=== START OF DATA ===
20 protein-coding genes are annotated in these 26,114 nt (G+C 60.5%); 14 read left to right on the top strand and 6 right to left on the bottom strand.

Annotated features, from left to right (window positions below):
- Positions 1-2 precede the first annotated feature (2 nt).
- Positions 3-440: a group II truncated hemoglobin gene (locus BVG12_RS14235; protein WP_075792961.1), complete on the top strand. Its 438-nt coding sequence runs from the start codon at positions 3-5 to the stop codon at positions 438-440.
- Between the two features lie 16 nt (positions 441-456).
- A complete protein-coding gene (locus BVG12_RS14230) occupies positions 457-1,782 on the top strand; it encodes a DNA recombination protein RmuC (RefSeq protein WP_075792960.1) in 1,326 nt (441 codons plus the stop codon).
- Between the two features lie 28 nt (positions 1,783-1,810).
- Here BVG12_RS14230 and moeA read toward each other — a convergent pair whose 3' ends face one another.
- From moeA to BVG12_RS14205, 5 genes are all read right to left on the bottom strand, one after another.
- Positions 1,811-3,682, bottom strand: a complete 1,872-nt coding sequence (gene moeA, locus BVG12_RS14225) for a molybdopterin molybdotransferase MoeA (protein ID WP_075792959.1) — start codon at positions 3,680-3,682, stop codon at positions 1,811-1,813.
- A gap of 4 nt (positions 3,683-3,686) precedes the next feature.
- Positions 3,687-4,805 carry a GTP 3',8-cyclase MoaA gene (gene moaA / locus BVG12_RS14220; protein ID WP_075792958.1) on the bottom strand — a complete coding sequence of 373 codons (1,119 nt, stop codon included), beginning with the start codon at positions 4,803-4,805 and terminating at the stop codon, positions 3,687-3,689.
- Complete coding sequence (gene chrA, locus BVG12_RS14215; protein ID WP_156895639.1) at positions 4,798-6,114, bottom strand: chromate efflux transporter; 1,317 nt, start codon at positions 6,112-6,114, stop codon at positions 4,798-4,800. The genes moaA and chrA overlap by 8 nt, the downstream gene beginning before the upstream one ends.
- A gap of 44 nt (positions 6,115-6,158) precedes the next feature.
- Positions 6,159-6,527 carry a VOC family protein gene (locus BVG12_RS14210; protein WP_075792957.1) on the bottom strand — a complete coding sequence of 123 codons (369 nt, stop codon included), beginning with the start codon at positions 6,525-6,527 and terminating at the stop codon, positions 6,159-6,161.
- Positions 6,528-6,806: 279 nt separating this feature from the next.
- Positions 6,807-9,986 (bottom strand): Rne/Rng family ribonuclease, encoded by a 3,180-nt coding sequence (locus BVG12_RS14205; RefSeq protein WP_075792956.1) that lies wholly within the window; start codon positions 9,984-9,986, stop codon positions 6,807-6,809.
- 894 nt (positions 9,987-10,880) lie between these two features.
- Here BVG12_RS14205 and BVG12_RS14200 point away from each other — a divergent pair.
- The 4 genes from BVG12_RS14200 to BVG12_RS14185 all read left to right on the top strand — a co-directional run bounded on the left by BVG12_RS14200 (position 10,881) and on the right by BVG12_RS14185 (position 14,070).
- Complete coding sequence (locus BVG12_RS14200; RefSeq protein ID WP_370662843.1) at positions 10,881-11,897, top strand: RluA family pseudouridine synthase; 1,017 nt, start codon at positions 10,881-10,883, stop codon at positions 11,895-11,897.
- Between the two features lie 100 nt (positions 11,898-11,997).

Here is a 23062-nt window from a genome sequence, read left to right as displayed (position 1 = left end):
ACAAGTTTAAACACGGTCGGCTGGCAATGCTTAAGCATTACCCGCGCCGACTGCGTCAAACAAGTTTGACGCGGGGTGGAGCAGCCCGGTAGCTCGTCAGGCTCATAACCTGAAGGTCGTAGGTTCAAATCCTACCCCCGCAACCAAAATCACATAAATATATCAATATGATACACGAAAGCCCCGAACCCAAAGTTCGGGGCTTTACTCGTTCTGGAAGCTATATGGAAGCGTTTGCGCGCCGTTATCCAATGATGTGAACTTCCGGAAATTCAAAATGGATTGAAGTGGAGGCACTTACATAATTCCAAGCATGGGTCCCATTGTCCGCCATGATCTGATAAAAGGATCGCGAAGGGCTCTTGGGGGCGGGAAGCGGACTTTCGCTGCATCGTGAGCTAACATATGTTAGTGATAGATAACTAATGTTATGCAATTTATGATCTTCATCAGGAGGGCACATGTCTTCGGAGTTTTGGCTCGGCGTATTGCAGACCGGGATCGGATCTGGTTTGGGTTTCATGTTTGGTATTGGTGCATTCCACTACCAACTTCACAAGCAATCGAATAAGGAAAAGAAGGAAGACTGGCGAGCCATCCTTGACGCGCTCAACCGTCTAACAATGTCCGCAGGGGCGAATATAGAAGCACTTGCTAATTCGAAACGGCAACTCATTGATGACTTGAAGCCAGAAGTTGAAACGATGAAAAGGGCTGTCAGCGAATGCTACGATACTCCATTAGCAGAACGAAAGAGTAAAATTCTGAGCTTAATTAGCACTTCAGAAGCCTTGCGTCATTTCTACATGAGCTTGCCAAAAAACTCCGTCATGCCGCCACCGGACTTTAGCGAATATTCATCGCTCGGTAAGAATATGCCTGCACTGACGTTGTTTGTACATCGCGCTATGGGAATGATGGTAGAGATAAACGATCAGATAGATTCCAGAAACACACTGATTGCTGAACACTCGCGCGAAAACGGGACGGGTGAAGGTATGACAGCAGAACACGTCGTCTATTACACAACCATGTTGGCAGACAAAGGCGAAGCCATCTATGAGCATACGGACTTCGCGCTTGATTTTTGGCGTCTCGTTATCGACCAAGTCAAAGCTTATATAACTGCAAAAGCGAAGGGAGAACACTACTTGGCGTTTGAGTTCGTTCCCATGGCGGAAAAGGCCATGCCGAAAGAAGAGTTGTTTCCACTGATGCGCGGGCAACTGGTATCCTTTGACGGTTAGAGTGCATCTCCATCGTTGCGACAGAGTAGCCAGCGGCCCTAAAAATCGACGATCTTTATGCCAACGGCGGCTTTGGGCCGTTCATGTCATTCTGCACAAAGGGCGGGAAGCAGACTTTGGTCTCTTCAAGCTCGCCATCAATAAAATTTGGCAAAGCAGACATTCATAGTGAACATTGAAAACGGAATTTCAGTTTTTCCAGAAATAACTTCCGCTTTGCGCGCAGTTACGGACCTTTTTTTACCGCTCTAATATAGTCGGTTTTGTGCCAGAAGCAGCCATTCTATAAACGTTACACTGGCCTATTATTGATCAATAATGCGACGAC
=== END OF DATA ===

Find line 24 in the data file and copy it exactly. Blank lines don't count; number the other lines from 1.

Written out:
ACAAGTTTAAACACGGTCGGCTGGCAATGCTTAAGCATTACCCGCGCCGACTGCGTCAAACAAGTTTGACGCGGGGTGGAGCAGCCCGGTAGCTCGTCAGGCTCATAACCTGAAGGTCGTAGGTTCAAATCCTACCCCCGCAACCAAAATCACATAAATATATCAATATGATACACGAAAGCCCCGAACCCAAAGTTCGGGGCTTTACTCGTTCTGGAAGCTATATGGAAGCGTTTGCGCGCCGTTATCCAATGATGTGAACTTCCGGAAATTCAAAATGGATTGAAGTGGAGGCACTTACATAATTCCAAGCATGGGTCCCATTGTCCGCCATGATCTGATAAAAGGATCGCGAAGGGCTCTTGGGGGCGGGAAGCGGACTTTCGCTGCATCGTGAGCTAACATATGTTAGTGATAGATAACTAATGTTATGCAATTTATGATCTTCATCAGGAGGGCACATGTCTTCGGAGTTTTGGCTCGGCGTATTGCAGACCGGGATCGGATCTGGTTTGGGTTTCATGTTTGGTATTGGTGCATTCCACTACCAACTTCACAAGCAATCGAATAAGGAAAAGAAGGAAGACTGGCGAGCCATCCTTGACGCGCTCAACCGTCTAACAATGTCCGCAGGGGCGAATATAGAAGCACTTGCTAATTCGAAACGGCAACTCATTGATGACTTGAAGCCAGAAGTTGAAACGATGAAAAGGGCTGTCAGCGAATGCTACGATACTCCATTAGCAGAACGAAAGAGTAAAATTCTGAGCTTAATTAGCACTTCAGAAGCCTTGCGTCATTTCTACATGAGCTTGCCAAAAAACTCCGTCATGCCGCCACCGGACTTTAGCGAATATTCATCGCTCGGTAAGAATATGCCTGCACTGACGTTGTTTGTACATCGCGCTATGGGAATGATGGTAGAGATAAACGATCAGATAGATTCCAGAAACACACTGATTGCTGAACACTCGCGCGAAAACGGGACGGGTGAAGGTATGACAGCAGAACACGTCGTCTATTACACAACCATGTTGGCAGACAAAGGCGAAGCCATCTATGAGCATACGGACTTCGCGCTTGATTTTTGGCGTCTCGTTATCGACCAAGTCAAAGCTTATATAACTGCAAAAGCGAAGGGAGAACACTACTTGGCGTTTGAGTTCGTTCCCATGGCGGAAAAGGCCATGCCGAAAGAAGAGTTGTTTCCACTGATGCGCGGGCAACTGGTATCCTTTGACGGTTAGAGTGCATCTCCATCGTTGCGACAGAGTAGCCAGCGGCCCTAAAAATCGACGATCTTTATGCCAACGGCGGCTTTGGGCCGTTCATGTCATTCTGCACAAAGGGCGGGAAGCAGACTTTGGTCTCTTCAAGCTCGCCATCAATAAAATTTGGCAAAGCAGACATTCATAGTGAACATTGAAAACGGAATTTCAGTTTTTCCAGAAATAACTTCCGCTTTGCGCGCAGTTACGGACCTTTTTTTACCGCTCTAATATAGTCGGTTTTGTGCCAGAAGCAGCCATTCTATAAACGTTACACTGGCCTATTATTGATCAATAATGCGACGAC